The Israeli novelist Aharon Appelfeld can muster no patience for those critics who insist on dubbing him a Holocaust writer. In his harrowing memoir, The Story of a Life (2004), he admits “there is nothing more annoying” than that characterization for a Jewish novelist who survived the camps. J. M. Coetzee has this to say:
When Aharon Appelfeld began writing in the early 1960s, the Holocaust did not count, in Israel, as a fitting subject for fiction. . . . Insofar as Israel was a new beginning, the Holocaust could have no relevance to its future. . . . Combined with this public silence was a feeling that there was something in-decent in representing the Holocaust, that the subject ought to be, if not beyond the reach of language, at least out of bounds to anyone who had not lived through it.
But Appelfeld did live through it. His adolescence seems rent from the malevolent fables of the Grimm brothers: his mother slain by Nazis at the start of the war; he and his father forced on a march and then imprisoned; his escape from the labor camp to live for years, isolated and rodentlike, in the woodlands of Eastern Europe. The boy was just ten. For Appelfeld, the Holocaust is not and cannot be “out of bounds”; as in the work of Primo Levi, Paul Celan, and Elie Wiesel, its reality is present in Appelfeld’s fiction like a half-healed injury that affects his walk.
Still, Appelfeld never vowed to write about the Holocaust; the only vow he made was to write truthfully about his own experience. “A writer,” he remarks, with Proust in mind, “if he’s a writer, writes from within himself and mainly about himself, and if there is any meaning to what he says, it’s because he’s faithful to himself.” What Appelfeld knows best is the solitude and anguish the Holocaust thrust on him, his family, and his people. He knows the panic that struck prior to the death camps, and the horrible denial that ensued when the war ended and the survivors attempted to return home—only to find home ravished beyond recognition. You will not find in Appelfeld’s more than twenty books scenes of corpses being bulldozed into mass graves or of SS soldiers disgorging anti-Semitic rants at the gas chambers. He did not witness such scenes. In The Story of a Life, he writes about his rebellion against the sensational, his aversion to exaggeration. Works of art on the periphery of the Holocaust must simplify, not amplify. The facts, he maintains, are grotesque enough.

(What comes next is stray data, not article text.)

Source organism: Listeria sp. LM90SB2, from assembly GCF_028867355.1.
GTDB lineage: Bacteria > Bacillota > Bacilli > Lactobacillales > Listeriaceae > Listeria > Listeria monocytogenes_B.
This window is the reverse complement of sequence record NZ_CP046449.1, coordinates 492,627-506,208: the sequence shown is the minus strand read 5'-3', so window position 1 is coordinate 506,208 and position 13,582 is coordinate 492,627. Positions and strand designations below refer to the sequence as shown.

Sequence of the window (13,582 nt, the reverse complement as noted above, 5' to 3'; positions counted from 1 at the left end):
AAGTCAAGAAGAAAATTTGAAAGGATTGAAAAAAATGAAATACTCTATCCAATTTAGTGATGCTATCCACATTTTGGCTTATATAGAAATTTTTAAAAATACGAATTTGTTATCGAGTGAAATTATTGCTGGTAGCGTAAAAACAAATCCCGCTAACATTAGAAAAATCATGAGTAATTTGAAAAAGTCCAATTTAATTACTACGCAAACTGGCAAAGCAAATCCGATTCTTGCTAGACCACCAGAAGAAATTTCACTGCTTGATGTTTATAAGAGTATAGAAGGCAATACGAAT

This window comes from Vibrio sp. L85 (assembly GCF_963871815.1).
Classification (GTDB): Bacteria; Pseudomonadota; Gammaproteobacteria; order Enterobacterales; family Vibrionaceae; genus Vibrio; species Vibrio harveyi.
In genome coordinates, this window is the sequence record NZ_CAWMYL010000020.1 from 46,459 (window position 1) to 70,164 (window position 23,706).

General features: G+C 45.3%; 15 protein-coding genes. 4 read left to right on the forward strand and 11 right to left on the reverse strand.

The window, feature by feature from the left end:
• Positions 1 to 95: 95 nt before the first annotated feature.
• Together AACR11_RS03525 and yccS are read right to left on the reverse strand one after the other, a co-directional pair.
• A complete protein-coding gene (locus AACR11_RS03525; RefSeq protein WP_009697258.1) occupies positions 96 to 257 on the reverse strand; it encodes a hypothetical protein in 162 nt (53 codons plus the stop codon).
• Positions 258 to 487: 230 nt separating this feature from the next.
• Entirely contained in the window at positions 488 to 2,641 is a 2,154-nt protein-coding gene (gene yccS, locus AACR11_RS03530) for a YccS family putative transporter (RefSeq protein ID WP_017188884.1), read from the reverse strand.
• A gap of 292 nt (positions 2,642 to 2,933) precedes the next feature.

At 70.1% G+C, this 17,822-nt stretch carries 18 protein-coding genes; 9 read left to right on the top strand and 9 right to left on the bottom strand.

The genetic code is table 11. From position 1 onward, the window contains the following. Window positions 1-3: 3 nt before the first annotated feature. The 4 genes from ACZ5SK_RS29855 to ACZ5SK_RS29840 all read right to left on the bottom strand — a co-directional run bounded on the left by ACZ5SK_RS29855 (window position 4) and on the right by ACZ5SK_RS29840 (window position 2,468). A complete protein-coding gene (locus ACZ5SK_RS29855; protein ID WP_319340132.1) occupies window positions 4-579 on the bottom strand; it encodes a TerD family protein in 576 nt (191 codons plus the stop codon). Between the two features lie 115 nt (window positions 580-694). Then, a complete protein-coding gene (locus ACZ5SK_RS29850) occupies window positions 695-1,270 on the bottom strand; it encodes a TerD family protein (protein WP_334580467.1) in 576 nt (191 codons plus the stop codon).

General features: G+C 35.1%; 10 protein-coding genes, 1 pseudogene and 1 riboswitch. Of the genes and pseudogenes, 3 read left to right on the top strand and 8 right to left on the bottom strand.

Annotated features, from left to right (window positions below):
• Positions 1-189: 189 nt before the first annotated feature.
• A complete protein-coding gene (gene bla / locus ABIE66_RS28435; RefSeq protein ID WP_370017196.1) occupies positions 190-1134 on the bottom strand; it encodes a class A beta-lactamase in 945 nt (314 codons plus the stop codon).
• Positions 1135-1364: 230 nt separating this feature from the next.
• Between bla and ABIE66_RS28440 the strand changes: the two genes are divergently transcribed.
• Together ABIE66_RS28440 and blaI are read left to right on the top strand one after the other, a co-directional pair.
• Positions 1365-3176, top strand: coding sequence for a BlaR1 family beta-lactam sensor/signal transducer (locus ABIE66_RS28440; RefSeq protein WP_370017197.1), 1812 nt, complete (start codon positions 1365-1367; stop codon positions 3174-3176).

Appelfeld—like so many writers—has been telling the same story in novel after novel: men and women on the run throughout Europe, some seeking family or vengeance, some seeking Palestine or the eradication of their Jewish traits, but every one of them seeking wholeness after unspeakable travails. None of his characters can release the past; they are shadowed by well-informed Furies, by what they did and what was done to them. In Laish, Appelfeld’s novel newly translated into English, the narrator remarks: “Nothing is ever forgotten here. Our wagons groan beneath the weight of memories.”
Laish records the tortuous path taken by a caravan of Jews as they attempt to cross Eastern Europe in wagons and set sail for Jerusalem in the late nineteenth century. The narrative of these desperate pilgrims trying to reach the Holy Land is vintage Appelfeld: equal parts fable, folktale, Torah, and Kafka (no other writer is nearer Appelfeld’s heart or more vital to his sensibility as a storyteller). Appelfeld’s tales often approximate mythos not because of his Judaism but because World War II transformed the lives of millions into a sinister burlesque; ordinary people appeared to be in the grip of an insane God. As he told Philip Roth in 1988: “We came in contact with archaic mythical forces, a kind of dark subconscious the meaning of which we did not know.” These same forces mercilessly trounce the pilgrims in Laish.
The fifteen-year-old title character, an orphan who performs tasks for the wagon drivers narrates. The infirm and ambitious travelers struggle to ward off the killers, thieves, tricksters, and prostitutes who inhabit the wasteland through which they move along the river Prut: “Our wagons were beset by creatures of the darkness who took the form of aggressive beggars, the bitterly disabled, and, most painful of all, child demons.” Typhoid is in the air; people suffer and then, like Moses, die without reaching the Promised Land. Before he dies, Laish’s chaperone shares with the boy a bit of wisdom that would be quite at home in Schopenhauer: “Man is rotten by nature” and “We’re nothing but a rabble of rotten, godforsaken Jews. Harbor no illusions! Do not expect salvation!” Or as another character aptly puts it, “Man has come from the darkness and he will return to the darkness.” The central battle is not fought against the elements or disease or even one another; rather, it is against that very darkness and despair that tempt these travelers to turn from God and drop the hope of deliverance. In that, the narrative reaffirms what appears to be Appelfeld’s chief undertaking as a novelist: the maintenance of spiritual stamina in the midst of upheaval.